While NASA Administrator Bolden has been pushing Congress to fund NASA at a level to allow for independent access to the ISS, it’s going to get worse before it gets better. To remove any doubt that activities in space are often driven by foreign policy, the United States has suspended space cooperation with Russia due to its activities in the Ukraine (H/T The Wire and The Verge). The only exceptions are activities involving the ISS or multilateral activities outside of Russia that involve Russian officials. That’s not quite the empty gesture it seems, as NASA categorized this action as affecting the majority of its activities with Russia. Will this faceoff prompt a change in NASA’s funding? Doubtful. But I would expect a lot more speechifying on that front.
Should things get (more?) heated between Russia and the United States, we could have a real-world imitating art moment. The 1984 film 2010, based on the book by Arthur C. Clarke (both of which were sequels to 2001: A Space Odyssey) had a similar conflict between the United States and the Soviet Union while both countries had space personnel in close quarters. At one point war is threatened, requiring the two nations to retreat to their respective spacecraft. There is no discernible chance that the resolution of the conflict in the film will happen in this case. But if it does, we’ll all notice pretty quickly.
The President’s Fiscal Year 2015 (which starts on October 1, but likely won’t get funded until next February) budget rollout includes doubling support for the BRAIN (Brain Research though Advancing Innovative Neurotechnologies) Initiative. The $100 million multi-agency (National Institutes of Health, Defense Advanced Research Projects Agency and National Science Foundation) public-private effort will have some of its first funding awards later this year.
A compatible project in Europe, the Human Brain Project, recently announced a dramatic expansion of its consortium. While not providing funding support at a comparable level, the HBP just added 32 research organizations from 13 countries. It’s focus is on developing a model for brain function, while BRAIN is focused more on imaging and controlling brain activity. As you might suspect, there are already informal collaborations between HBP and BRAIN supported institutions. The two projects opted to make it official just recently. But it’s not publicly official, as there are still some wrinkles to be worked out. Chief among them are the differences in medical ethics and data sharing practices and regulations between the European Union and the U.S.
The government of Canadian Prime Minister Stephen Harper has shifted several ministerial responsibilities. The current Minister of State for Science and Technology, MP Greg Rickford, is one of the ministers with new responsibilities. Aside from his science and technology responsibilities, Rickford was the Minister of Economic Development Initiative for Northern Ontario, a position he kept when he was appointed as science and technology minister last year.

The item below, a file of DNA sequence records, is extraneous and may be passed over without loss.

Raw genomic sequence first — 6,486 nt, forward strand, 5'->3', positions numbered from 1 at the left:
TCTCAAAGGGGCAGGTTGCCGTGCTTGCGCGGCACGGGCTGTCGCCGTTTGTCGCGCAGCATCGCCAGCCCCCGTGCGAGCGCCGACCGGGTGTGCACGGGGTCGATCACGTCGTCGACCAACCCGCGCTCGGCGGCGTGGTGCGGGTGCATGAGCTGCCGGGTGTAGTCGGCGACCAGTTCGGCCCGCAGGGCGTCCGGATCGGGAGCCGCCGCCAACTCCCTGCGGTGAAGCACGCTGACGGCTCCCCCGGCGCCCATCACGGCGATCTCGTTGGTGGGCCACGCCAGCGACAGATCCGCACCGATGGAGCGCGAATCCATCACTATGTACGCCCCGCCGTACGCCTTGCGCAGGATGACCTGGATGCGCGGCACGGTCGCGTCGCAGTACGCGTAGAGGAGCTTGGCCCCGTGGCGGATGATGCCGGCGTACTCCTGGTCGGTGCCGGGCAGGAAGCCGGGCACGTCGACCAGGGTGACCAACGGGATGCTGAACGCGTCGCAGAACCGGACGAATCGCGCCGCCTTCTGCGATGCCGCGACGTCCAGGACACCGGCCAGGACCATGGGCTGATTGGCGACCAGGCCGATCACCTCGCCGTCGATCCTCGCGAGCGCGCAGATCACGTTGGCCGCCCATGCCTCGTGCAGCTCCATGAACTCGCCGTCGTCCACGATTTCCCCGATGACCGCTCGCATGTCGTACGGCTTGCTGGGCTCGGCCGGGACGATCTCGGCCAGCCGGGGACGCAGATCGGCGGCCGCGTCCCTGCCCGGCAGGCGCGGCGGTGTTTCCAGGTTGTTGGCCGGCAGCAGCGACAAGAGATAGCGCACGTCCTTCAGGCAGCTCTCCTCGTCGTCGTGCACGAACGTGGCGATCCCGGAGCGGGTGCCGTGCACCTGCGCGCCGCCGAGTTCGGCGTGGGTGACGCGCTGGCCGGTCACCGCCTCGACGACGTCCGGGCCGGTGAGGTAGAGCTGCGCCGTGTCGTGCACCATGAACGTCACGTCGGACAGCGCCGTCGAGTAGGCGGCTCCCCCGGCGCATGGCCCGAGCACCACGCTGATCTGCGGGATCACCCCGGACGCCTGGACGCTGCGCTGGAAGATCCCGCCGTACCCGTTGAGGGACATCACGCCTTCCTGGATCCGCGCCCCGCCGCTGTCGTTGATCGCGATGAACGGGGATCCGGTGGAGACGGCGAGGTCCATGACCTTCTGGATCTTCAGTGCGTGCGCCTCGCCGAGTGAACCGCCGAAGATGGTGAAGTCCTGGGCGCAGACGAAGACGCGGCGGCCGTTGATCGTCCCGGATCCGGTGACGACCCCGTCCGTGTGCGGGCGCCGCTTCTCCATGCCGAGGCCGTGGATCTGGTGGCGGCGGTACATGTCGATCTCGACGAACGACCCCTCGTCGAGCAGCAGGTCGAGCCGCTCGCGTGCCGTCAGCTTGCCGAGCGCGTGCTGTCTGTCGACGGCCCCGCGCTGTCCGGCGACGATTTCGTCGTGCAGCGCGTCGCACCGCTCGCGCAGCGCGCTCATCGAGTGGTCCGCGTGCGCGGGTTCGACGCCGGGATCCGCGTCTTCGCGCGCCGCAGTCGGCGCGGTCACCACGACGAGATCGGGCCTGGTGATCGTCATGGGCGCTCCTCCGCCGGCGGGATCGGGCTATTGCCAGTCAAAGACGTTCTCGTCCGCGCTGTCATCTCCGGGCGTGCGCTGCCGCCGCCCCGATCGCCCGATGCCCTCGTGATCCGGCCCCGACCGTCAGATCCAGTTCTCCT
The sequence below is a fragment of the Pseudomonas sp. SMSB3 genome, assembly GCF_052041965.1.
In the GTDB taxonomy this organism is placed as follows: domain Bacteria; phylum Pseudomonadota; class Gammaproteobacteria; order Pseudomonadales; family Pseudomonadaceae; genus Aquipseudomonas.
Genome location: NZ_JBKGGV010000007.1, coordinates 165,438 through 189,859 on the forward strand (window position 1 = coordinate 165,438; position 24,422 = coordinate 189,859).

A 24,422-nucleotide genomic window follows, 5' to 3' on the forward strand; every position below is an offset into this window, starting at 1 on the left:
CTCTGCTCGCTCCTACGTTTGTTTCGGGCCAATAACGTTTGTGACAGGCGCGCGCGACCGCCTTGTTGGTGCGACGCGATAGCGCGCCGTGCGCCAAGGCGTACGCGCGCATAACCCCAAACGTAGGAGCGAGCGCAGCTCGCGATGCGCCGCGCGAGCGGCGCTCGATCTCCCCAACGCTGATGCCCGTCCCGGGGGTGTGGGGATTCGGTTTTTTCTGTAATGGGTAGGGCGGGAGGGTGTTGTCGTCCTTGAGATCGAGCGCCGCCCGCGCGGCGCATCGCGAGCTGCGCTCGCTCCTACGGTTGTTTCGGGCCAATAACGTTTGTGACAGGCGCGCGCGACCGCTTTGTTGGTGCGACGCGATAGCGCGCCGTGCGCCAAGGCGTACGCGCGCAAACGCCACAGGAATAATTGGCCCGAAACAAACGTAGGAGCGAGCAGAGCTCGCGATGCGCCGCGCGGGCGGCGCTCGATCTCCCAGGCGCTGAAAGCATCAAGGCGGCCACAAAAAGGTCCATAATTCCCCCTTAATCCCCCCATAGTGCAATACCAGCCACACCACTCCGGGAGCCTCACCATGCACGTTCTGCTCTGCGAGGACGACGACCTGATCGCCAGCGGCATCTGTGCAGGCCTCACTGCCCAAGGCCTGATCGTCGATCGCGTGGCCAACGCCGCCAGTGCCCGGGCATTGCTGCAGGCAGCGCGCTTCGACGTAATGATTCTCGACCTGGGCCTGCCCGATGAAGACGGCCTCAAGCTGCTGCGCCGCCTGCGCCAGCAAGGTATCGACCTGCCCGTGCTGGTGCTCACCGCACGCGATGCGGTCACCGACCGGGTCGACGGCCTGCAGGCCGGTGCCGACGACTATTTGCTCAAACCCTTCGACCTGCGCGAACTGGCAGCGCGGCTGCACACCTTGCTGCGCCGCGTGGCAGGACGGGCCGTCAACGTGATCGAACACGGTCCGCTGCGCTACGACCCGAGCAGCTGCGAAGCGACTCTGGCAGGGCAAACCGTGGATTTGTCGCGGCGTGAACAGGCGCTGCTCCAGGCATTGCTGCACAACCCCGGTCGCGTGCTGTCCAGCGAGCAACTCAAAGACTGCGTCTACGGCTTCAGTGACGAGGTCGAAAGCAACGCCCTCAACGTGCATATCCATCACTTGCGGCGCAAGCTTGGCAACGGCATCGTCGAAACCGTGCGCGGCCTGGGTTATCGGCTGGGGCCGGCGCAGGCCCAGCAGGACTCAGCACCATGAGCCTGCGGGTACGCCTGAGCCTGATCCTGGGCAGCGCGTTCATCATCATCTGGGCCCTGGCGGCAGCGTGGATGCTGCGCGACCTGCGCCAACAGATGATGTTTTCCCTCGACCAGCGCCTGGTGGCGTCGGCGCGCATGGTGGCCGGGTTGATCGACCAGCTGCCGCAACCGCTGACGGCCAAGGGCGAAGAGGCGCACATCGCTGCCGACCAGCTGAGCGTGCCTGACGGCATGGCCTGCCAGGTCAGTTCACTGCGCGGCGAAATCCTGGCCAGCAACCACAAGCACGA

Minister Rickford will retain his Northern Ontario responsibilities, and will now assume the portfolio of the Minister for Natural Resources. Taking his responsibilities for science and technology will be MP Ed Holder from Ontario. Holder represents parts of London, Ontario, and has stood in Parliament since 2008. His background is in insurance, where he established a successful brokerage company, and contributed time and resources to several charitable causes. In other words, the appointment reflects the second-tier status the science minister holds within the Canadian government.
(To be fair, science ministers who are elected politicians in many other nations hold a similar status.)
Given the abject frustration felt by many in Canada about the government’s approach to its scientific and technical employees and other resources, the bright side to Minister Holder’s appointment appears to be that he is not openly antagonistic (based on his record so far). But that reflects a bar that has been set directly on the ground.
The International Council for Science (ICSU) recently announced a major conference on high-level science advice. It will take place in Auckland, New Zealand August 28 and 29. It will be hosted by the New Zealand Chief Science Adviser, Sir Peter Gluckman.
(If you’re not following Sir Peter’s work and writings on science advice and science policy, you’re missing out.)
The announced panelists and speakers include chief scientists and/or chief science advisers from several countries and the European Union. It’s a very impressive roster. The conference is organised around five challenges:
The most recent development is the inclusion of a pre-conference symposium on science and diplomacy. The focus is improving the integration of science and diplomacy and foreign affairs.